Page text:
The starting event for the day was getting to the train station, riding the crowded train to Leipzig, Germany and then to our hotel. Easy to do just eat breakfast, pack up, take a taxi each way. The main highlight of the trip was seeing both windmills and solar panel parks, Germany is going strong with alternative energy sources.
In Leipzig, we realized our train stop because it is quite noticeably a big city with lots of interesting architecture, I missed the best picture of some storage containers that I hope to get on the way out of town. I took horrid pictures with my phone during the trip but hopefully picking up some of the local companies. Bob had a brilliant guess that one of the crops we've been seeing is beets.
At the hotel, we were told we must wait for our room but they'd check our bags. When we finally return to our hotel, our room key's are waiting for us and we're set to go up, very quick helpful service.
Our first taste of Leipzig involved a walk through downtown central which is closed to traffic to get to Thomas Kirke where they held a Bach motet.
The service involved a talk by Professor Andreas Schule, a selection from Mendelssohn on the organ, Jesu meine Freude by Johann Sebastion Bach sung by the boys choir with alternating straight lyrics and lyrics sung in a round, a lovely piece by Brahms, a piece by Lesung which encouraged the audience to participate every other verse, the talk, and then a concluding piece by Bach played by the orchestra featuring several vocalists and the choir.
The church is quite huge and the music sounded very well acoustically, especially from our position in the balcony. The end of it concluded without applause which surprised me. While we waited for the performance, we ran into a very nice woman who often attended Covent Garden performances and she gave us some local tips and tips for Dresden.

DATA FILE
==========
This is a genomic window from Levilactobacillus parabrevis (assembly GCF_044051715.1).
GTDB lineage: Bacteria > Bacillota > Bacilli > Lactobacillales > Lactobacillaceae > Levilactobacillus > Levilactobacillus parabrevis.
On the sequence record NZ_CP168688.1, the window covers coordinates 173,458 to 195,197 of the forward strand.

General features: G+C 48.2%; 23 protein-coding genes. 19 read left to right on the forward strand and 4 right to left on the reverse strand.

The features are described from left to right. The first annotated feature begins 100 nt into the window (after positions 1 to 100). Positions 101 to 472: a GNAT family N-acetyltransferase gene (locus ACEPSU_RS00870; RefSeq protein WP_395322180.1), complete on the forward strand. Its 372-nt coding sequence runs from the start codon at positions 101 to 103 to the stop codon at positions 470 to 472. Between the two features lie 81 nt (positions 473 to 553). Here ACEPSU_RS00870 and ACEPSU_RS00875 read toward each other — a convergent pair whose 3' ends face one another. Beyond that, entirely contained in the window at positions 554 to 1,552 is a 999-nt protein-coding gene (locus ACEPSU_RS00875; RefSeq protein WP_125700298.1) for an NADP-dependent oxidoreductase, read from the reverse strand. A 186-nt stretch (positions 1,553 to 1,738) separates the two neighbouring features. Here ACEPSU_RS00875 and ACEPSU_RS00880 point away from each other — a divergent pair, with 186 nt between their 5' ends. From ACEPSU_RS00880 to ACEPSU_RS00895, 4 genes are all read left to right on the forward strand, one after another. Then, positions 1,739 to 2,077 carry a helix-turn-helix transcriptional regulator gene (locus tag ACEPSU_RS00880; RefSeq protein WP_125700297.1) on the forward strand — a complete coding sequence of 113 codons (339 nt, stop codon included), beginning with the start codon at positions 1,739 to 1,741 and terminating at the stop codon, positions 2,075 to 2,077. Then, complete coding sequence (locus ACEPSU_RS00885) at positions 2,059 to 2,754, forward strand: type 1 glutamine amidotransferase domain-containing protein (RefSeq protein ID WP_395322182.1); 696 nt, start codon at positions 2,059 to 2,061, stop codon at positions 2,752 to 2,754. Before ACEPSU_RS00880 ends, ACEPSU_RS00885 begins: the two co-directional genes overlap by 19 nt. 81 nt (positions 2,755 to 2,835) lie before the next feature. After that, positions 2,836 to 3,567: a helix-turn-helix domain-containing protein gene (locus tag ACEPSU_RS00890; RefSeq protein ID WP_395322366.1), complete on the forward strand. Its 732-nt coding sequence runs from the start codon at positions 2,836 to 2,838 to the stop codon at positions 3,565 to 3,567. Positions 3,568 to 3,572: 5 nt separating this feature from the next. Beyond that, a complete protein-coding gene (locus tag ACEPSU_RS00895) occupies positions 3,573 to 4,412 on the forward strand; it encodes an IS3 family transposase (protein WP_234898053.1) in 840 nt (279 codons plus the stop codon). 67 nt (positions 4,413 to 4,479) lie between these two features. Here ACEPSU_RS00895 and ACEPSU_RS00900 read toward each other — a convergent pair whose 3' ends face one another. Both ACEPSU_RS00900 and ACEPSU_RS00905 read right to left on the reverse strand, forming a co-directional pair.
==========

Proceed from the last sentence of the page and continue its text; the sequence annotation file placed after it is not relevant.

Throughout the main part of Leipzig, we witnessed couples waltzing, a flutist, a guitar player, a group playing, a man talking to the crowd along with the numerous old buildings which we'll see more of tomorrow.
The main standout is the old Townhall and we saw the New Townhall on our way to the hotel and it is equally fine in architecture.
The most beautiful building is the University of Leipzig across the street from our hotel.
After we ate our late lunch, we dressed for our ballet. Bob had a fright when he thought we were late but it turned out to be tomorrow's tickets.
The ballet Deca Dance was a world premiere featuring work by choreographer Ohad Naharin and it turned out to be a standout.
When we arrived, we were able to pick up our tickets for both performances, go upstairs and find our seat with ease in a very lovely building with extremely comfortable seats with plenty of leg room to allow others to get by to their seats. I hope Orlando's new performance hall is as well designed. A dancer was on stage as we sat, pretty much adlibbing to a jazz selection, but as the audience arrived and the performance actually began, it seemed his piece was more choreographed than expected and fit into the next pieces.
Other dancers showed up and began to mimic him exactly or almost exactly. The next piece was a standout featuring unusual lighting to start with and showed the superb training of the Leipzig Ballet. The performance was very crisp, very sharply conveyed. Other selections followed including a duet, trio, quintet, solos, and male and female group pieces and joint pieces. The crowd pleaser was a selection featuring a surprise invitation onto stage. The Leipzigers selected held their own quite well. Mr. Naharin chose very unusual music with striking differences in quality while having movements tie the pieces together nicely.
The German audiences are always so pleased with their entertainment, applauding quite generously.